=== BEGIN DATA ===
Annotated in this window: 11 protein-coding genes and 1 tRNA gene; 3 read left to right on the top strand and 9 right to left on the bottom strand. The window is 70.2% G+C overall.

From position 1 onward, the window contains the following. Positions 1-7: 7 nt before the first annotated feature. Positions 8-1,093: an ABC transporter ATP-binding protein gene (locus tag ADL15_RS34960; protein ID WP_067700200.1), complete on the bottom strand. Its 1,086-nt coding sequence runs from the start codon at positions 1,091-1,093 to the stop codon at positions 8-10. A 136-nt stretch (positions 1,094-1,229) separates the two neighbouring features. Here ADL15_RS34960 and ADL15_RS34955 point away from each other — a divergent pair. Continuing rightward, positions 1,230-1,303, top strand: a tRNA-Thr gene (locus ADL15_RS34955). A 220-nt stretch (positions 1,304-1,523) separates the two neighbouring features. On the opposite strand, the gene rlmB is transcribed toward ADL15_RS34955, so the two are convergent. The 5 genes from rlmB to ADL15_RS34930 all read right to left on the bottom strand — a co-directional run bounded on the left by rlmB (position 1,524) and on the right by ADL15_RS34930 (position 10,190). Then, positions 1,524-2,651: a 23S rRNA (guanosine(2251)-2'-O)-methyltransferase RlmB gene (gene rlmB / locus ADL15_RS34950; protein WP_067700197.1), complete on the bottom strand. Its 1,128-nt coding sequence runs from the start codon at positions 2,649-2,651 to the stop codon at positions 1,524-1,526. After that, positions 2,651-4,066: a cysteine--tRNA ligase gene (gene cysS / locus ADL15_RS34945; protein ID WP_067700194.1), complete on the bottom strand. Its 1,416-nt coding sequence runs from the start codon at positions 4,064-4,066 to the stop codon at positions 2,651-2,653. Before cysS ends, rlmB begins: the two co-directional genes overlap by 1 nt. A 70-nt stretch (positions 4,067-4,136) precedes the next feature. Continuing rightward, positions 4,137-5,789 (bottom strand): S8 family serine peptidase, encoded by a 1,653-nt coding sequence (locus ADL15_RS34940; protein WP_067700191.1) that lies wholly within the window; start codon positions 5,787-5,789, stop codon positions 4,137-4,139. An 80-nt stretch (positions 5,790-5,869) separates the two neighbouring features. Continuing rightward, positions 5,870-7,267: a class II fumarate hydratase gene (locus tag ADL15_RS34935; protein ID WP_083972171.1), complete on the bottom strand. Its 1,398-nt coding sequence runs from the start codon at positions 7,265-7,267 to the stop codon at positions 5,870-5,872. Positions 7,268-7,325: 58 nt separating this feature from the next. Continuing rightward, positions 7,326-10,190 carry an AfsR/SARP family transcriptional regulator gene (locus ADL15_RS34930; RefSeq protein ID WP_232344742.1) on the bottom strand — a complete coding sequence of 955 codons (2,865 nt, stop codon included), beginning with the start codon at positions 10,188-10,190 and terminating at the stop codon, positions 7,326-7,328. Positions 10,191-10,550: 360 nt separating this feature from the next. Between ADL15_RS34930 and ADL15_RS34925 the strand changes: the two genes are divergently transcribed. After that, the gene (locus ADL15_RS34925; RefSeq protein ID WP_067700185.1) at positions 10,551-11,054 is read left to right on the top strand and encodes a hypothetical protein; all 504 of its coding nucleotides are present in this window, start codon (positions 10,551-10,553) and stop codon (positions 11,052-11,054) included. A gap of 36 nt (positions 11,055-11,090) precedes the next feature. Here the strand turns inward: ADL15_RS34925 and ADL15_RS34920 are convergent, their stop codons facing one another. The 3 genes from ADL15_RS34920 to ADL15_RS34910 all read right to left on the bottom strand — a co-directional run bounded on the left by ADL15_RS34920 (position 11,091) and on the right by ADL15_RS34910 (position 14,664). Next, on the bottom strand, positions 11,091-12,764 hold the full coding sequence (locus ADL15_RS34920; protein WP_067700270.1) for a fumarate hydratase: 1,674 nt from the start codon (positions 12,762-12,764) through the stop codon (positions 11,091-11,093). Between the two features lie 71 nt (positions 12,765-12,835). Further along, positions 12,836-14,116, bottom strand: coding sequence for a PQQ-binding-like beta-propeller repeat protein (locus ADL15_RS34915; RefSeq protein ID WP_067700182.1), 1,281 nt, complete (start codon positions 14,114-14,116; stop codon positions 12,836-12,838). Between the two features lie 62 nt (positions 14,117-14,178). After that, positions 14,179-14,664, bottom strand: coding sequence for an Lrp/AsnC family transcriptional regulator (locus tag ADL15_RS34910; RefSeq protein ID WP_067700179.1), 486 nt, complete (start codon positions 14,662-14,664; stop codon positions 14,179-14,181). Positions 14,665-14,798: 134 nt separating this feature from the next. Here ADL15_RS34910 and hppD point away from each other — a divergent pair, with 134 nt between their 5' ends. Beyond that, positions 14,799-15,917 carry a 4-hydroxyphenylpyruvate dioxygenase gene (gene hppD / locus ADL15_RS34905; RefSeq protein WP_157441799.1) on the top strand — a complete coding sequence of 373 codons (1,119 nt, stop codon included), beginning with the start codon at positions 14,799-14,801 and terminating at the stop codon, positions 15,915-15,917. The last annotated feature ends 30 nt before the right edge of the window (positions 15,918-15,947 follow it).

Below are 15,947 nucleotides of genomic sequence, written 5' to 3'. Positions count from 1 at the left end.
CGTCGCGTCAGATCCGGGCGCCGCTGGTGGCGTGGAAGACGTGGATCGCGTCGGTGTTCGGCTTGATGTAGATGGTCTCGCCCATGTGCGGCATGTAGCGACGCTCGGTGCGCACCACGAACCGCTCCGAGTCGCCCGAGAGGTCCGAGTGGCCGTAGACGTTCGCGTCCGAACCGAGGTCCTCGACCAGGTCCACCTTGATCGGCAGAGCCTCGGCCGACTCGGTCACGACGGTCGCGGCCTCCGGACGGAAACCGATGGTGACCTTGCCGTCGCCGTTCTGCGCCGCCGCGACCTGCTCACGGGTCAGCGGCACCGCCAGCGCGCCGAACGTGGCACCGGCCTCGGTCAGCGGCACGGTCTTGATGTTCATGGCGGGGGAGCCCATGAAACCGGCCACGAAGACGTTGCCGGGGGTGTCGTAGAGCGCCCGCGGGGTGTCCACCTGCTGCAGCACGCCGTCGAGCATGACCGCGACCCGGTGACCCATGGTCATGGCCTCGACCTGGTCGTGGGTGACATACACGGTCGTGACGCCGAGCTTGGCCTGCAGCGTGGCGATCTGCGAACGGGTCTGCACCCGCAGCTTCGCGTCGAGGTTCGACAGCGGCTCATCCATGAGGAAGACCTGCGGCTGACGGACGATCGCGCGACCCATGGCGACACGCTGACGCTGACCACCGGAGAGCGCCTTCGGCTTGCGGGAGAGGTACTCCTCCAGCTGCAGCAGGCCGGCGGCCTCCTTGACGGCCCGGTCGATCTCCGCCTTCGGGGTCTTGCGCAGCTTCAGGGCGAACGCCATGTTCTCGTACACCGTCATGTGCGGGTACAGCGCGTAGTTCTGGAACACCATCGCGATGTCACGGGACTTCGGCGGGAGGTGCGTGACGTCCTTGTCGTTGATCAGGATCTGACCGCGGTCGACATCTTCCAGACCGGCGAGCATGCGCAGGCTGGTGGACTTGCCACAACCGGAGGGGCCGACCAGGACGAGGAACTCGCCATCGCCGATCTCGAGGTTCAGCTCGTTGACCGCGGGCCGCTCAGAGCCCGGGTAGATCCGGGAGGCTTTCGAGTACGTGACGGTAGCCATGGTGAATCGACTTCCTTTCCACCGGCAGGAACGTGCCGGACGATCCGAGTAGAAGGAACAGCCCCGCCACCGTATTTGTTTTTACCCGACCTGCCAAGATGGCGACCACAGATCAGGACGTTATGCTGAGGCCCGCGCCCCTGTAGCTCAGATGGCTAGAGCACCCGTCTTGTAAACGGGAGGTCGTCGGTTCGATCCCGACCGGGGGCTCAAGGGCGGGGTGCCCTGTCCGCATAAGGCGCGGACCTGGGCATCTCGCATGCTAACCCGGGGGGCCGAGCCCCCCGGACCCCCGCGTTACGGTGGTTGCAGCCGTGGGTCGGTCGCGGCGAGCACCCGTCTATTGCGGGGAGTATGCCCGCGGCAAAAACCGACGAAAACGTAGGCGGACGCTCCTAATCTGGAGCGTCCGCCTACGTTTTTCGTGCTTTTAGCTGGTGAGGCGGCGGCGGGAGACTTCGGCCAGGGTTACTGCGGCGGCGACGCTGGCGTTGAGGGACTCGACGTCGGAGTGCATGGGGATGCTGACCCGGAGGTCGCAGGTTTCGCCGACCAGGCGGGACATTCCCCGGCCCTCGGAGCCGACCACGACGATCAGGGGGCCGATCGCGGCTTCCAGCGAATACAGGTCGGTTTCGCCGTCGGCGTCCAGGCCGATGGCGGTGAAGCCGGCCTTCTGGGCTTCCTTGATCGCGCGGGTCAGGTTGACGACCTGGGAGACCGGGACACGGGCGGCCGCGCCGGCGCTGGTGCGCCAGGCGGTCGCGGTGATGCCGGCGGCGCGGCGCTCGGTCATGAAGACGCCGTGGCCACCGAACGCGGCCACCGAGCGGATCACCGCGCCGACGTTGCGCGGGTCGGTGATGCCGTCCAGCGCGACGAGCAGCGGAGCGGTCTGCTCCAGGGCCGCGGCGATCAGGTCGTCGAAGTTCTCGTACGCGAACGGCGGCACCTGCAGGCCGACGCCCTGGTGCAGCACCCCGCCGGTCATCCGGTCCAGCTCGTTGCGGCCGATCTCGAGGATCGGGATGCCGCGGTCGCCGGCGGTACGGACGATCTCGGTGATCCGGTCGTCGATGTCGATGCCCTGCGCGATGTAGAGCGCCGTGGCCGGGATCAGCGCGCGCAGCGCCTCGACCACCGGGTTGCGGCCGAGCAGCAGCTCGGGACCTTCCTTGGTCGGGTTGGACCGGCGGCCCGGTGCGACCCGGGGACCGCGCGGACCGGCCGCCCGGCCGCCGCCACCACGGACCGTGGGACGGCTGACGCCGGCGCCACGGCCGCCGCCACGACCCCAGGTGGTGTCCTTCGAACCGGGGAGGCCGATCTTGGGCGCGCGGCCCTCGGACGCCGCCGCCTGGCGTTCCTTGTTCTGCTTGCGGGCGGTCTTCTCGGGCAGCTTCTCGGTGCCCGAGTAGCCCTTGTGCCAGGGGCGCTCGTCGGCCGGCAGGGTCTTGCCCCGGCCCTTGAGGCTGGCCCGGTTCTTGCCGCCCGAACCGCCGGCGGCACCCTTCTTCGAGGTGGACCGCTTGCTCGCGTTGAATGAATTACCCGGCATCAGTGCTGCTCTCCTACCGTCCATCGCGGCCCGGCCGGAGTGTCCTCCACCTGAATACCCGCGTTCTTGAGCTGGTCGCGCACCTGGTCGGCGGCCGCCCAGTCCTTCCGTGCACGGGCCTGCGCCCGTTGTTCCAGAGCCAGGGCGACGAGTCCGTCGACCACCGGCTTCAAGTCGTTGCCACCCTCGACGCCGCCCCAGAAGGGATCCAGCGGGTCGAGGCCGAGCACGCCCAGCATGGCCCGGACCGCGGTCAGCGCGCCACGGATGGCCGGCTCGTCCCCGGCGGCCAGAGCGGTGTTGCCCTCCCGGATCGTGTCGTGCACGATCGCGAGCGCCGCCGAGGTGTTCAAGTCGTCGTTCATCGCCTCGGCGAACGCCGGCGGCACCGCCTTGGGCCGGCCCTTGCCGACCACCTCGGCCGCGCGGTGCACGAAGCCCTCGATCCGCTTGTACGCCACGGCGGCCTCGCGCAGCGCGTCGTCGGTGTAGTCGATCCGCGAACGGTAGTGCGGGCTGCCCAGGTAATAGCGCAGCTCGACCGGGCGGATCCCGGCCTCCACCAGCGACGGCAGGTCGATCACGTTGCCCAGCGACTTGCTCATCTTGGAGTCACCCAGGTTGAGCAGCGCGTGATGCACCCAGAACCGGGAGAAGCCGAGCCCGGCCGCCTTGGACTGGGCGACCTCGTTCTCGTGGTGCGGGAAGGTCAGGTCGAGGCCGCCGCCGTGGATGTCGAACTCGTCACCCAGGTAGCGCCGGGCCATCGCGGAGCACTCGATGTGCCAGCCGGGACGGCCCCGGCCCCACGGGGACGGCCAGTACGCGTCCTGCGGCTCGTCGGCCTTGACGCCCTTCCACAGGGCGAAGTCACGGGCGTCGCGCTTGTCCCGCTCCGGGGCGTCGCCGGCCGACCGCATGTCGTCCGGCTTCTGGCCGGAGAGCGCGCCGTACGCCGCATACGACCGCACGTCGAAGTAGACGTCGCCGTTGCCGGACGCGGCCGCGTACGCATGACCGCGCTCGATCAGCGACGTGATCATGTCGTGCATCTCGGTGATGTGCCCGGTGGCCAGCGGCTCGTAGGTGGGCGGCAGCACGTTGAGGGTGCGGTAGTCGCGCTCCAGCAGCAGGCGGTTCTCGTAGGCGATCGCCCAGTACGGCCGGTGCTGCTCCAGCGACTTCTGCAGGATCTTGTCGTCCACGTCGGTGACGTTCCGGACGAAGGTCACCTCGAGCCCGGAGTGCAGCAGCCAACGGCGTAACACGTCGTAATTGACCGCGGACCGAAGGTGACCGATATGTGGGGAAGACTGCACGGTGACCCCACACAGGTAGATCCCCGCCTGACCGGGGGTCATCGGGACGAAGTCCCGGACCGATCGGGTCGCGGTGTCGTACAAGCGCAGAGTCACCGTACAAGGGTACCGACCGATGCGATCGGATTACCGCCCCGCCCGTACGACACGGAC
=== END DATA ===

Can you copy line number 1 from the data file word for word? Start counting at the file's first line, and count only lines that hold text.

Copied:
Annotated in this window: 11 protein-coding genes and 1 tRNA gene; 3 read left to right on the top strand and 9 right to left on the bottom strand. The window is 70.2% G+C overall.